In an op-ed in a leading Pakistani newspaper, the French Ambassador to Pakistan Daniel Jouanneau defended the French government's decision to ban the wearing of the veil in France.
In the article, titled "Niqab and French Social Pact," Jouanneau also sought to defend the wearing of the veil for Pakistani women, stating: "In Pakistan, the niqab is part of the culture and traditions in several areas. As a foreigner, I fully respect it. But this garment is totally alien to our culture and our traditions."
However, Ambassador Jouanneau noted that the Koran does not make the wearing of the veil compulsory for Muslim women, stating: "During the parliamentary hearings [before the ban], the Muslim representative stressed that the situation would have been completely different had the Koran made the wearing of the niqab compulsory." He clarified that the French ban is not against Islam, stating: "This law is certainly not targeting Islam."
It should be noted that the words "burqa," "niqab," and "hijab" are used interchangeably to mean an Islamic veil that covers the face, while another word, "jilbab," refers to a type of veil that covers the whole body of a Muslim woman, including her face. In South Asia, another word, "purdah," (covering) is used to denote Muslim and Hindu women's practice of covering themselves by a loose scarf, but not necessarily covering the face.
Following are excerpts from the French ambassadors' article:
"A lot has been written in the print media about the French law prohibiting 'the concealment of the face in public,' now effective in France. While some comments express understanding for the reasons behind the law, most of them show surprise and disagreement.
"First, one important [note]. This law only prevents people from covering their faces, and so, as far as the French Muslims are concerned, it only prevents the wearing of the burqa and the niqab. It is not at all about the hijab.
"Why did the French Parliament consider it necessary to pass such a law? And why was it unanimously approved? The answer is very simple: more and more people in France were disturbed and worried when they saw a growing number of women wearing the niqab. In Pakistan, the niqab is part of the culture and traditions in several areas. As a foreigner, I fully respect it. But this garment is totally alien to our culture and our traditions.
"In order to address this situation, our government decided to launch an extensive national debate. A special all-parties parliamentary committee heard of hundreds of persons, lawyers, religious leaders, sociologists, human rights activists, including a significant number of Muslim scholars. Many of them looked at the niqab as a symbol of self-exclusion, contradicting the principle of equality between genders, which is essential for us. Then a bill was drafted, taking into account all the relevant recommendations. It was voted on by the elected representatives of the French people. It is now the law of our country.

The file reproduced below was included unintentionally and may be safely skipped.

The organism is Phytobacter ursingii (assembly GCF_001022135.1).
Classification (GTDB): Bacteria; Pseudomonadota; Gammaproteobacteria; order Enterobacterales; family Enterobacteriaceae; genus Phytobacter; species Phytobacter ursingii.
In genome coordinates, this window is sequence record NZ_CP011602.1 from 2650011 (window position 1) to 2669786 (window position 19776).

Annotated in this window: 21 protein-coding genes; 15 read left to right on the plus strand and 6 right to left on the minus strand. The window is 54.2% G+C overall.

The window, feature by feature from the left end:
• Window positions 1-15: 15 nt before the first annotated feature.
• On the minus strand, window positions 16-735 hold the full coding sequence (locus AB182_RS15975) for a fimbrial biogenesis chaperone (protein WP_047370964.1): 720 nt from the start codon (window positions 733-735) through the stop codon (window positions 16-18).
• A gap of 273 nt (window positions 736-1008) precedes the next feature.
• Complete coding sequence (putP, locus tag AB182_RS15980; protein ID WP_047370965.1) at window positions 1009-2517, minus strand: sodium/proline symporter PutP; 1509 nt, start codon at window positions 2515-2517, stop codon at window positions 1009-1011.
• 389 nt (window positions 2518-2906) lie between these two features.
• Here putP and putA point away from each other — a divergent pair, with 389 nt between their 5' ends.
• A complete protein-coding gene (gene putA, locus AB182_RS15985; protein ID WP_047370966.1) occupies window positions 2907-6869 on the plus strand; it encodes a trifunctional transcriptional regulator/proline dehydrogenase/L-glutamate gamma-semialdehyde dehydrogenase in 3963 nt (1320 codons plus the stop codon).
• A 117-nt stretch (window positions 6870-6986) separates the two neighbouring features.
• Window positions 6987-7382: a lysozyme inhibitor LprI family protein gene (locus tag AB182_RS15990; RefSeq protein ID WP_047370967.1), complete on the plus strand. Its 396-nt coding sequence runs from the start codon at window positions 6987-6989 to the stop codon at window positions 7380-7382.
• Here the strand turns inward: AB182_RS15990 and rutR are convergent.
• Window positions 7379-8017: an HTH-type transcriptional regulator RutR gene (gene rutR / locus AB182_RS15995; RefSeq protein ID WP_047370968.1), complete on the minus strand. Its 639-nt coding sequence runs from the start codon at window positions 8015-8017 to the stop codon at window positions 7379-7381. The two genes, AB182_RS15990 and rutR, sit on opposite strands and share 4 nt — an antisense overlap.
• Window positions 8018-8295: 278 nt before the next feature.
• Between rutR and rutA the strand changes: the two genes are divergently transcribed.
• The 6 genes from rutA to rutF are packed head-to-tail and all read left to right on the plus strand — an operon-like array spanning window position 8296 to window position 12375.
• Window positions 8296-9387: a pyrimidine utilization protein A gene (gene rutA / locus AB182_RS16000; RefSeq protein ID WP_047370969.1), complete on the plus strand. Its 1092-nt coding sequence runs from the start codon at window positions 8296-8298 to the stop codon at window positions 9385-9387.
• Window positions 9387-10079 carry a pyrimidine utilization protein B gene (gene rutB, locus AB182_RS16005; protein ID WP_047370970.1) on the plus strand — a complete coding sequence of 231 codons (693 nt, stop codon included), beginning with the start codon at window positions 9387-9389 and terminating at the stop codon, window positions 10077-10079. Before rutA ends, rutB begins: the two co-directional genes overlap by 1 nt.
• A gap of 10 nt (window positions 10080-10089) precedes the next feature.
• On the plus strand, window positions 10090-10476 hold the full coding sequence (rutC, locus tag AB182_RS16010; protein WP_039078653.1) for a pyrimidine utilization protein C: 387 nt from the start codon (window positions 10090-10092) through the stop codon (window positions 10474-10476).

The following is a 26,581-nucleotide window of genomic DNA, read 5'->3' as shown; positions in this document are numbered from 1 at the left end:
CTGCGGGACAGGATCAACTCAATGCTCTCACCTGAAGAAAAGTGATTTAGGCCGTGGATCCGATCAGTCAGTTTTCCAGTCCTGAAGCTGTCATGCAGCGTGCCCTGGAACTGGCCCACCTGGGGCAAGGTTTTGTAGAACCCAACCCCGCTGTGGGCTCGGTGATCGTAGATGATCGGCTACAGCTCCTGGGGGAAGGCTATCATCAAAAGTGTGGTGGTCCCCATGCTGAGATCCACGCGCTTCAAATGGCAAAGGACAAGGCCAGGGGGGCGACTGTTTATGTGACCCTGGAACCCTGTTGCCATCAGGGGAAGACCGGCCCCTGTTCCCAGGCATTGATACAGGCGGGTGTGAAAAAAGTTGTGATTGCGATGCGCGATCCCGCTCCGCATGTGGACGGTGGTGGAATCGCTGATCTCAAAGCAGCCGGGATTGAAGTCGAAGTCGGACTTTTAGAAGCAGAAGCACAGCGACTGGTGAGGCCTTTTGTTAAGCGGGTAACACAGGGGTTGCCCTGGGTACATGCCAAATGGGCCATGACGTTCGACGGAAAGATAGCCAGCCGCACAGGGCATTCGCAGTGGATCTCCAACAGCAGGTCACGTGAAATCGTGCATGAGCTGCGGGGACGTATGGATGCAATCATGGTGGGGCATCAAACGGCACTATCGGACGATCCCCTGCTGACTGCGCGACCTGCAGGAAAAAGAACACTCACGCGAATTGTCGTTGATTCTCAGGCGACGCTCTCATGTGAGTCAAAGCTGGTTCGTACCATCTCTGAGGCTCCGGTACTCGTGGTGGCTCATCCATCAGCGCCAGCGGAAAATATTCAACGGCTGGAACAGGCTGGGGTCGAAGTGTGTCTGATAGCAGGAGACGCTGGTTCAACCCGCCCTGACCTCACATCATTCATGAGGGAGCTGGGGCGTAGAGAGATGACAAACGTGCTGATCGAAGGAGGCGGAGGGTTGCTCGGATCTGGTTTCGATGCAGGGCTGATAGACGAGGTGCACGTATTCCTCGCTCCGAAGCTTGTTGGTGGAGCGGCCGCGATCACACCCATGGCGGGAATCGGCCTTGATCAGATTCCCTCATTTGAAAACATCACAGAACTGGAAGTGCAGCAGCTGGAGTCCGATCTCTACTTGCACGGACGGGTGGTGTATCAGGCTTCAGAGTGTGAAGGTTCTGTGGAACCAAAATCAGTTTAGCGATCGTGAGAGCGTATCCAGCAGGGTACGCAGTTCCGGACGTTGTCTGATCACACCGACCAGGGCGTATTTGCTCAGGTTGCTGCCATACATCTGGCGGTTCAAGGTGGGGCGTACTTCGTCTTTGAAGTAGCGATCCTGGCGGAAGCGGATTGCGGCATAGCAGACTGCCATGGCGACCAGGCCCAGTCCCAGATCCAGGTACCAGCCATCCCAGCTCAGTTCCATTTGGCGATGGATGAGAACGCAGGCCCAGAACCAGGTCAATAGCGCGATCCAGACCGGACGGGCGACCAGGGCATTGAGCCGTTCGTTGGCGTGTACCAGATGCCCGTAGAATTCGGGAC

"Maybe only 2,000 women are currently wearing the niqab. But it is not about numbers; it is a matter of principle. Maybe they have freely chosen to wear the niqab, but they live in a society where everybody wants to see everybody's face.
"This law is certainly not targeting Islam. During the parliamentary hearings, the Muslim representative stressed that the situation would have been completely different, had the Holy Koran made the wearing of the niqab compulsory.
"France is home to the largest Muslim community in Europe, approximately 5 million people. Islam is thus the second religion in my country. There are more than 2,000 mosques and prayer rooms; one grand mosque has recently been inaugurated; another one is being built. There are in France elected institutions representing the Muslim faith.
"Alongside with our government, they work hard for a successful integration of the Muslim community in the French society. Many of them understand the necessity of the ban, because in a European context, wearing the niqab may create Islamophobic reactions. As the Chairman of the French Council of Muslim Faith said: 'The wearing of the burqa or niqab is not a religious prescription. It is an extreme practice that we don't want to see growing on the national soil. It prevents women from having a normal social life.'"
 Daily Times (Pakistan), April 27, 2011. The text of the article has been mildly edited for clarity.